COMMENTARY ON PHILIPPIANS
T E X T
“28I have sent him therefore the more diligently, that, when ye see him again, ye may rejoice, and that I may be the less sorrowful. 29Receive him therefore in the Lord with all joy; and hold such in honor:30because for the work of Christ he came nigh unto death, hazarding his life to supply that which was lacking in your service toward me” (Phil 2:28-30, NKJV)
The consideration of the brethren of Christ is the evidence of having passed from death to life. “We know that we have passed from death to life, because we love the brethren” (1 John 3:14). Few places in Scripture reveal the deep love Paul had for “the brethren” as clearly as this passage. Both joy and sorrow were related to his regard for the people of God. In this, he was a partaker of Christ, Who pioneered this type of love. This is the class of love that forfeits personal advantage for the other individual. As the beloved Apostle said of the Lord, “the Son of God, who loved me and gave Himself for me” (Gal 2:20). How beautifully this “mind” is revealed in Paul. It is lofty, yet practical; Divine, yet revealed through an “earthen vessel.”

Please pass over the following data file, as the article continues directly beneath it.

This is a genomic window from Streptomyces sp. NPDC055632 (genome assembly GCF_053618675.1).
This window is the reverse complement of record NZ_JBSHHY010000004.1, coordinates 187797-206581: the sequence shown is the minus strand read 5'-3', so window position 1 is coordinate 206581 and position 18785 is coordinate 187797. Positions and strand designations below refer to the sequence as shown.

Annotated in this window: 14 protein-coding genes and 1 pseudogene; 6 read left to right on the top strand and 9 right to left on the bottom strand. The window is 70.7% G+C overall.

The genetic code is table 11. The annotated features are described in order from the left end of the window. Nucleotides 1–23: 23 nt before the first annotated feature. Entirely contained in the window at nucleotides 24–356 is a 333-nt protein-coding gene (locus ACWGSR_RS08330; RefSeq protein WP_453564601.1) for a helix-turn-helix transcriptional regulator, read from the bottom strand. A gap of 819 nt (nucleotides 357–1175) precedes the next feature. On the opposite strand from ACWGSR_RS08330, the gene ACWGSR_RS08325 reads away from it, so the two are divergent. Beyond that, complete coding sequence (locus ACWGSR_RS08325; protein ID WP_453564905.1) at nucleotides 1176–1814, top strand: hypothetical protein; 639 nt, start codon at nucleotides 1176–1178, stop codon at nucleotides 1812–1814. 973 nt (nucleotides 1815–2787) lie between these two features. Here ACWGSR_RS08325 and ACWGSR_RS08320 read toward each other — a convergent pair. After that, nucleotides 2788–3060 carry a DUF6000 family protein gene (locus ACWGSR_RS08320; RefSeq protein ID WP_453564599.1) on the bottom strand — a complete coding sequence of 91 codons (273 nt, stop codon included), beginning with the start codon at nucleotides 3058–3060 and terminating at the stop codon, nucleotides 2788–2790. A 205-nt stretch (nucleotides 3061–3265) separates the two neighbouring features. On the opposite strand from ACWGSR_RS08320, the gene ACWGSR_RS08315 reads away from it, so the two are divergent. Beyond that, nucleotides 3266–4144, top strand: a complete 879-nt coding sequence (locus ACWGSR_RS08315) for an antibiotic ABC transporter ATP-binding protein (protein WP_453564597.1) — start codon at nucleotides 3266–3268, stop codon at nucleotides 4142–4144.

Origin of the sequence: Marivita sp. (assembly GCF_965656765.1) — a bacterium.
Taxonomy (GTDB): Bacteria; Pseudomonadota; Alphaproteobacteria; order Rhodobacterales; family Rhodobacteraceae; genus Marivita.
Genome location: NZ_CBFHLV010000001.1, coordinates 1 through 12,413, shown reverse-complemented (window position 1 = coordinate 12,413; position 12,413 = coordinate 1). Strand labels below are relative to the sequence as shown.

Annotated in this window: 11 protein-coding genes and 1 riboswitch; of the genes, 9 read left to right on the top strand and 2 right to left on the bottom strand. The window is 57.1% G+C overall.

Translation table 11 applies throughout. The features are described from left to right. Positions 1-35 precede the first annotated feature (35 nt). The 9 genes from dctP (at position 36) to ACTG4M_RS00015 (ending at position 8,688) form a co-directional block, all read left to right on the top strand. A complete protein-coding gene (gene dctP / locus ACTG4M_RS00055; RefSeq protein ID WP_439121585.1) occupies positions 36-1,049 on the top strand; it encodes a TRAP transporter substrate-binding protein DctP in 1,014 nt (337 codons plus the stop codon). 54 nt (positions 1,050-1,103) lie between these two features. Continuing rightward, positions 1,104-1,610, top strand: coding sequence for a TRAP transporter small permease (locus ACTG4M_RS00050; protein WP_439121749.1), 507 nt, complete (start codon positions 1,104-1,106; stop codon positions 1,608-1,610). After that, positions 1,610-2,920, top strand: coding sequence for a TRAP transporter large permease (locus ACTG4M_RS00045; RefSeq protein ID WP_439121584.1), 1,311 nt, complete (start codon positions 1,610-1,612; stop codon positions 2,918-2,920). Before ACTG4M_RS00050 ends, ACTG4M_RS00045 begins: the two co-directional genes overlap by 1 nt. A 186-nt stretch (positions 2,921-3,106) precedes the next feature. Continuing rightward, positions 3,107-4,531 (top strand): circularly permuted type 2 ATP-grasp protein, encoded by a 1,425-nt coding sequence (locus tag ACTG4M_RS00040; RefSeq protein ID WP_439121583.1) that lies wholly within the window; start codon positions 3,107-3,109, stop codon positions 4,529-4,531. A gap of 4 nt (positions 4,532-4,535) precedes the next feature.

THAT I MAY BE LESS SORROWFUL
“28I sent him therefore the more carefully [more eagerly, NKJV], that, when ye see him again, ye may rejoice, and that I may be the less sorrowful.” Just as Epaphroditus was sent by the Philippians to Paul, now he sends him back. We understand Paul sent him back with a letter–the Epistle to the Philippians. Herein is a remarkable evidence of the spirit of Paul. Even though Epaphroditus was a source of great consolation to him, out of consideration for the Philippians, he sent him back to them. Also, just as they had sent something to Paul through this man, so Paul sent something to them through him to them. What a blessing is godly consideration!
Because of their mutual identity with Jesus, the people of God are tightly knit with one another. The Apostle knew the Philippian brethren would“rejoice” when they saw Epaphroditus. This response was not prompted by mere fleshly associations, but by the “unity of the Spirit.” While they were apart, their colleague was “full of heaviness” (2:26). But when they would be brought together, there would be rejoicing.